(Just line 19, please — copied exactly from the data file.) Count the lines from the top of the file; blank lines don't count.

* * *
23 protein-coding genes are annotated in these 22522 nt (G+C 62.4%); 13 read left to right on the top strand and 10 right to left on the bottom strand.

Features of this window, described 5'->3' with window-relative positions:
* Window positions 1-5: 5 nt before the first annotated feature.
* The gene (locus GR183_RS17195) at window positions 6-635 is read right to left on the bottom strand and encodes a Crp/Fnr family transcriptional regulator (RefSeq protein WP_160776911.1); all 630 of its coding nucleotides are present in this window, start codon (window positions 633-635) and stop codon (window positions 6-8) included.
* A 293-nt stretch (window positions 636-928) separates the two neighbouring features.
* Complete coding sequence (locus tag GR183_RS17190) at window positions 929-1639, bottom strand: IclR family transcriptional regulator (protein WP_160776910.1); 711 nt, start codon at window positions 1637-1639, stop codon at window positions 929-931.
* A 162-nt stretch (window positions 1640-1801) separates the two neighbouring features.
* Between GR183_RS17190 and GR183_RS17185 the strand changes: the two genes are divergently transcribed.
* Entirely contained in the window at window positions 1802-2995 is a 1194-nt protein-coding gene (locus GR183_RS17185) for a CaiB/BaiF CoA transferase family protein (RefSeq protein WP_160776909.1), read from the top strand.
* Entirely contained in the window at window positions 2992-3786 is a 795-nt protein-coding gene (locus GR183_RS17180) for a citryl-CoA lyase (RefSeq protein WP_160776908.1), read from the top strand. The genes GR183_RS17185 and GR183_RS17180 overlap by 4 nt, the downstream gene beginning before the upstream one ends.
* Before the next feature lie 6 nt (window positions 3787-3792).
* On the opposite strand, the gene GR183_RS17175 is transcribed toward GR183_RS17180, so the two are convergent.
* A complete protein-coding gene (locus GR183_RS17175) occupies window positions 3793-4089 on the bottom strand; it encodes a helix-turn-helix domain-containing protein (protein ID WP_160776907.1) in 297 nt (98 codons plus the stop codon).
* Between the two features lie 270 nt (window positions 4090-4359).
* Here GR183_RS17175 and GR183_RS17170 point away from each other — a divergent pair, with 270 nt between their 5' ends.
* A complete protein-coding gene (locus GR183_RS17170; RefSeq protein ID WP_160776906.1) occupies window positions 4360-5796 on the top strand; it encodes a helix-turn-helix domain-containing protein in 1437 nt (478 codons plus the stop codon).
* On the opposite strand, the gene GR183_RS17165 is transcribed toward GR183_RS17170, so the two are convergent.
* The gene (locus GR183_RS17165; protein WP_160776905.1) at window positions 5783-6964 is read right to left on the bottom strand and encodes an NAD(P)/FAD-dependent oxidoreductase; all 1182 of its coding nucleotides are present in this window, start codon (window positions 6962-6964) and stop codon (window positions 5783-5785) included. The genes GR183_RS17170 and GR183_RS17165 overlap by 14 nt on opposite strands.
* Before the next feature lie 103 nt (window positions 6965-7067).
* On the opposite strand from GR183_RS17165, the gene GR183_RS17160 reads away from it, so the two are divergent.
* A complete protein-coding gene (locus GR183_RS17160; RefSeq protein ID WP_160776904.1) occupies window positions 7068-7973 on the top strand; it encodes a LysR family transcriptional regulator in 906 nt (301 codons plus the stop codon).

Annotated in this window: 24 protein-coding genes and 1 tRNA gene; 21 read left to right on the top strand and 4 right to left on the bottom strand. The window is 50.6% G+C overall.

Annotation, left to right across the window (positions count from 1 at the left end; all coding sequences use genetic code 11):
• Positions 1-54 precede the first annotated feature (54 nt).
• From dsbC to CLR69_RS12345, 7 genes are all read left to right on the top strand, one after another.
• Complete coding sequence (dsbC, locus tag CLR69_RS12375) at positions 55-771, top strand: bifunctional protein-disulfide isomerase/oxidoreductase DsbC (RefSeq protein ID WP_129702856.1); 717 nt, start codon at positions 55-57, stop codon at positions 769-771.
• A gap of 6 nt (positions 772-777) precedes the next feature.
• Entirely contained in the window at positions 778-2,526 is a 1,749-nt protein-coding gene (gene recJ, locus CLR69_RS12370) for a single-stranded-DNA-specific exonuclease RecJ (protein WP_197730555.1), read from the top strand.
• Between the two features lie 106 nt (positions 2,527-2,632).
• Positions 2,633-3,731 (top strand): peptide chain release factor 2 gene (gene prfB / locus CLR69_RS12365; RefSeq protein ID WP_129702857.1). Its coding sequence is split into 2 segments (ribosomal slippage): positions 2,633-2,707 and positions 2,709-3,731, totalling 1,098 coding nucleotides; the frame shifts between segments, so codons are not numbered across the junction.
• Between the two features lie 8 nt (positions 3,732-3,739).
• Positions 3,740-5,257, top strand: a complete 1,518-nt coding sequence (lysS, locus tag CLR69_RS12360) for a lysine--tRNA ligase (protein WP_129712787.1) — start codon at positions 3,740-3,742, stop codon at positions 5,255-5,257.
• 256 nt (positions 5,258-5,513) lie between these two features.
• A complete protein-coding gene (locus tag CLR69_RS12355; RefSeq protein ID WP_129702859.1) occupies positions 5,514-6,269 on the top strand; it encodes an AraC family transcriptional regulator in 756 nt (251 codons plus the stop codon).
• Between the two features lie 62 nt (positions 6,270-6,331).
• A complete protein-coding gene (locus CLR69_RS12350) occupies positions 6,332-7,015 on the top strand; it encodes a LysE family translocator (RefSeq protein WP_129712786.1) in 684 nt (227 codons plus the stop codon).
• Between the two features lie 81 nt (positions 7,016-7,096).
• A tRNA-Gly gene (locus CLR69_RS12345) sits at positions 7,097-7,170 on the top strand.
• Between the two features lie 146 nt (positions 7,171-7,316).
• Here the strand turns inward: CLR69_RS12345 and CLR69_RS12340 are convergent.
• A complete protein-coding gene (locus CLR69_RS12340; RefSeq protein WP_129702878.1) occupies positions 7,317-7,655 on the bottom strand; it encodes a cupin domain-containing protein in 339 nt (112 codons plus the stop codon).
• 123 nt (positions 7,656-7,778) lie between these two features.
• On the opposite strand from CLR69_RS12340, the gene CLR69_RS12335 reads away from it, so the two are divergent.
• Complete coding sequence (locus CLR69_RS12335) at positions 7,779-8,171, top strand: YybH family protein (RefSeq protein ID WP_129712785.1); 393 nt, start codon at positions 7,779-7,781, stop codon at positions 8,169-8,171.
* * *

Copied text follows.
* Before the next feature lie 103 nt (window positions 6965-7067).